The company has been cited three times after drivers were found operating a commercial vehicle without a commercial license. In the latest incident, on April 2, the inspector who stopped a tractor pulling a semi trailer in Tennessee found the vehicle also had tires that didn’t comply with safety regulations.
On March 9, 2018, a Westfield Transport driver was cited for being in possession of a narcotic drug or amphetamine while on duty in Vermont, federal records show. The company was cited for the same offense three days later in Massachusetts. It was unclear whether the sanctions were against different drivers.
Also in March 2018, Westfield Transport was cited after an inspector in New York found a suspended commercial driver operating one of the company’s vehicles. The records didn’t give the reason for the driver’s suspension.
The company’s safety violations also continued in the immediate wake of the fatal New Hampshire crash. Five days after the incident, inspectors pulled over two Westfield Transport vehicles and found that one truck had inoperative or defective brakes, according to FMCSA records.
An inspector issued an “out-of-service” order for the vehicle with defective brakes — a sanction that is considered one of the most serious violations.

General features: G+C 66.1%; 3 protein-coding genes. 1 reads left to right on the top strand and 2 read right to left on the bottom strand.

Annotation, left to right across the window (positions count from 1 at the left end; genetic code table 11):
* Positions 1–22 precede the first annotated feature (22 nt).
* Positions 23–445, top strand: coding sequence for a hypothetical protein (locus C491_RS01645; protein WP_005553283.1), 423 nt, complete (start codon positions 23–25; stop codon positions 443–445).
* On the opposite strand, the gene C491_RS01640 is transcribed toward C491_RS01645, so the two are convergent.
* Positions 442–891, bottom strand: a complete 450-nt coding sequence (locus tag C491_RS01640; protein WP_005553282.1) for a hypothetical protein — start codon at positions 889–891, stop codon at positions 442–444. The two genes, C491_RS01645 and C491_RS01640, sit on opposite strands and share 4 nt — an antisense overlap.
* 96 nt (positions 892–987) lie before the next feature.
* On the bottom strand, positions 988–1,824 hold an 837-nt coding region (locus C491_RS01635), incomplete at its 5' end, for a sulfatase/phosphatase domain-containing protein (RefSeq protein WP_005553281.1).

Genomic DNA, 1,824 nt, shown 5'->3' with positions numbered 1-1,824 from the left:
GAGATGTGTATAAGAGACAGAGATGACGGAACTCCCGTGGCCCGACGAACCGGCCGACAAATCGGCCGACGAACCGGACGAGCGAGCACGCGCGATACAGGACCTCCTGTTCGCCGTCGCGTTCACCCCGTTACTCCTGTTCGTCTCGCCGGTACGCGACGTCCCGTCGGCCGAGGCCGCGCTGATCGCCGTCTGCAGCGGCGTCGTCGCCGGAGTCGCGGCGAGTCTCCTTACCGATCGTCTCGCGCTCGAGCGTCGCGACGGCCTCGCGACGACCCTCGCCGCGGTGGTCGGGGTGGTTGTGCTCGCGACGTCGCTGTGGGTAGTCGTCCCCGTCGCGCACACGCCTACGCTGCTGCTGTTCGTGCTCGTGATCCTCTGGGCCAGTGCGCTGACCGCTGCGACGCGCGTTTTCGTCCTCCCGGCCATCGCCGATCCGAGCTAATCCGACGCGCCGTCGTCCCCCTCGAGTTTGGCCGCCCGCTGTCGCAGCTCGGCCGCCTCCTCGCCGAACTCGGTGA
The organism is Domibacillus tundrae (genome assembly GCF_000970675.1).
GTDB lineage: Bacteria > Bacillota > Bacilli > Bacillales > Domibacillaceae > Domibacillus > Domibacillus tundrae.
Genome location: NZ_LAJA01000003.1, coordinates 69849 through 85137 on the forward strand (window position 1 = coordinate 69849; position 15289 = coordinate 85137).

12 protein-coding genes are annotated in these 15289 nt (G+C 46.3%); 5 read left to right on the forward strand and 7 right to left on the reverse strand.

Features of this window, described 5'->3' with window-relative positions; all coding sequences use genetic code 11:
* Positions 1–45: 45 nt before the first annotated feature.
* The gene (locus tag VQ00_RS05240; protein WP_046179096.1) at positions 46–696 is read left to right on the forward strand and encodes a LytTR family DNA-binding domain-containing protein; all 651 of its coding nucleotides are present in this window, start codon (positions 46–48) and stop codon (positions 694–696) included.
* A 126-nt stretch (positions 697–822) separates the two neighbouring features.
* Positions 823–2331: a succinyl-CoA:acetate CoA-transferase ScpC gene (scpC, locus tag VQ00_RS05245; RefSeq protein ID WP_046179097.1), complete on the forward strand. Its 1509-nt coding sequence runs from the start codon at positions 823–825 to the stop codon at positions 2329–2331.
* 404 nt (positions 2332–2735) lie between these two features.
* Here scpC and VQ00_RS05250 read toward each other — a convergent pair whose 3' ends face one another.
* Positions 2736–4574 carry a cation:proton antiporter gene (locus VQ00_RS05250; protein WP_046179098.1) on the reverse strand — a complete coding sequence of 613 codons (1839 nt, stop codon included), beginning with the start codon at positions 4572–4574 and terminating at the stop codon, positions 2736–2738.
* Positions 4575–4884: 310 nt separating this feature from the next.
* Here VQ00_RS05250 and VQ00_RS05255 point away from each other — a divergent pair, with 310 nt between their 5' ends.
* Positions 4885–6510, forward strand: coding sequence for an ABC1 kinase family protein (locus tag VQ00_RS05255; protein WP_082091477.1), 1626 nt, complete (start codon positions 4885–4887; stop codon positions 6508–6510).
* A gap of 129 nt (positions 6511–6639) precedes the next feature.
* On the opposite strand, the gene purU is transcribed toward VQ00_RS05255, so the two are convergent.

Since July 2017, Westfield Transport drivers were subject to 54 inspections, records show.
Twelve of those inspections, or 22 percent, resulted in at least one “out-of-service” order. The national average is 5.5 percent.
When it came to its vehicles, the company performed far better than the national average. Only seven of 42 vehicle inspections resulted in an “out-of-service” order.
In another development in the case, the National Transportation Safety Board preliminary report on the crash is expected this week, an agency spokesman said.
Also, earlier this month, Joshua Morin, a Marine veteran from Dalton who was injured in the crash, sued Zhukovskyy and Westfield Transport for negligence.
His lawyer, John Haymond, said Tuesday that the company is no longer in business.
“To the best of our knowledge, Westfield Transport doesn’t exist and has closed its doors,” he said.
State records show Gasanov, the company president, filed paperwork to dissolve the company on July 3.
Massachusetts Registry of Motor Vehicles officials have acknowledged that they had received alerts from Connecticut’s registry about Zhukovskyy’s previous arrest but had failed to promptly review and suspend his commercial license. After the lapse was made public in late June, Registrar Erin Deveney resigned.
While examining the missed notification from Connecticut, Massachusetts transportation officials discovered that the Registry had ignored thousands of alerts from other states about violations committed by local drivers. The notifications had been stored, apparently unopened, in mail bins at Registry headquarters in Quincy.
A short time later, the Registry disclosed it had also failed for years to notify other states when Massachusetts drivers ran afoul of local driving laws.
On Friday, Governor Charlie Baker filed a bill that would strengthen laws for licensing commercial drivers. One provision of the proposal would require employers hiring commercial drivers to use a free driver verification service that provides automatic notification when an operator’s license status changes.